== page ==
Chula Admin Apologizes for Student Put in Chokehold

Chulalongkorn University professor Ruengwit Bunjongrat holds fourth-year student Supalak Damrongjit in a headlock on Aug. 4, 2017, at a university initiation ceremony held on campus. Photo: Netiwit Chotiphatchaisal

BANGKOK — Chulalongkorn University’s vice president of student affairs apologized Friday for a professor who put a student in a chokehold during the school’s annual freshmen initiation ceremony.

University Vice President Bancha Calapiron’s apology came a day after botany instructor and administrator Ruengwit Bunjongrat was filmed placing a freshman in a headlock during the campus event.

“I really have to apologize on behalf of the professor,” Bancha said Friday.

Read: Chula Professors Tackle Student Trying to Leave Initiation (Video)


Bancha did not confirm whether Ruengwit would face any disciplinary action, saying he remained hospitalized due to stress experienced after the incident became public.

“He’s in the hospital right now. We will talk about it again Monday,” Bancha said.

Supalak Damrongjit, the 21-year-old freshman Ruengwit placed in the headlock, filed an assault complaint with police after Thursday’s incident. Supalak said he was physically and verbally abused when he and the student body president, 20-year-old activist Netiwit Chotiphatphaisal, bowed instead of prostrated themselves on the ground to statues of two past kings credited with founding the university.

Bancha did not confirm whether Ruengwit Bunjongrat would face consequential actions. “He’s in the hospital right now. We will talk about it again Monday.”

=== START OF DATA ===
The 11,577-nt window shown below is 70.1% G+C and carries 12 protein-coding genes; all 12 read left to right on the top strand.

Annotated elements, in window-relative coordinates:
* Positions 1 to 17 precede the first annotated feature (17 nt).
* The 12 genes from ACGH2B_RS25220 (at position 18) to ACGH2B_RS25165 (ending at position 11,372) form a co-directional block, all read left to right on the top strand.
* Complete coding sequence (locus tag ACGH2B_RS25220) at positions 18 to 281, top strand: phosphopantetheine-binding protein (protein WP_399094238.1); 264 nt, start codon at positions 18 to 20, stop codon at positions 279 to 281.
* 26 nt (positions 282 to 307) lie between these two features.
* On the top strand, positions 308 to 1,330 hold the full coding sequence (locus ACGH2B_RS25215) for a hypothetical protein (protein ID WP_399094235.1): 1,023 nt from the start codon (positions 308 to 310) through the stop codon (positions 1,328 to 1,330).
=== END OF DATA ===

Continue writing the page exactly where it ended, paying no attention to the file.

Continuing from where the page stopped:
Supalak said he felt obligated to file the complaint.

“I don’t know what the future holds, so I wanted the police to officially record what happened,” he said.

Supalak said he and members of the student council, including Netiwit, approached the statues of Rama V and Rama VI after the ceremony ended to bow.

Students are expected to graab, or prostrate themselves on the ground before the statues, in the ceremony, which is about 20 years old.

Netiwit, a progressive activist who has challenged education orthodoxy since he was in high school, refused to do so last year when he was inducted as a freshman, saying at the time that it was Rama V himself who banned the practice.

Netiwit and some students objected to the fact the ceremony wasn’t called off despite inclement weather, with plastic rain covers only handed out after rain began to fall.

That’s when Bancha said Ruengwit grabbed Supalak.

“During the initiation ceremony, which nong Netiwit didn’t agree with, seven or eight of his student council friends came up to the statues to pay their respects, but one ajarn decided to pull one back and hold his neck,” Bancha said.

Supalak said as he and his peers were departing from having bowed, a group of professors including Ruengwit assaulted him.

“He put me in a headlock and yelled at me using curse words as he dragged me off the field,” Supalak said. “He called me a motherfucking kid, used ‘meung’ and asked me where [Netiwit] was.”

Meung is a vulgar term of address also used casually between close friends.

Supalak said that he does not know what to expect from the university, complaining that professors have treated them poorly.

Ajarns have berated me and Netiwit before for how we look, but nothing happens to them,” he said.

Netiwit said he was unsatisfied with the university’s response so far.

“This is Chula culture,” he said. “They place the blame on the kids, and the adults just defend each other.”

Bancha said Thursday that Ruengwit, the professor, did not commit any form of assault and was a student-loving professor who had taken ill from the stress of what happened.

Netiwit was dissatisfied with that response. “Mentioning that he loves children or that he’s fallen ill is completely missing the issue,” Netiwit said.


Attempts to reach Ruengwit on Friday were unsuccessful. A mobile phone number furnished by the rector’s office was disconnected.

Bancha said the conflict was the byproduct of a disagreement over the prostration portion of the ceremony.

“Netiwit doesn’t want there to be prostration. Actually the ceremony doesn’t feature that,” he said. “This is a tradition of Chulalongkorn University ever since this university was the Royal Pages School in service of Rama V. This is a tradition that we choose to do.”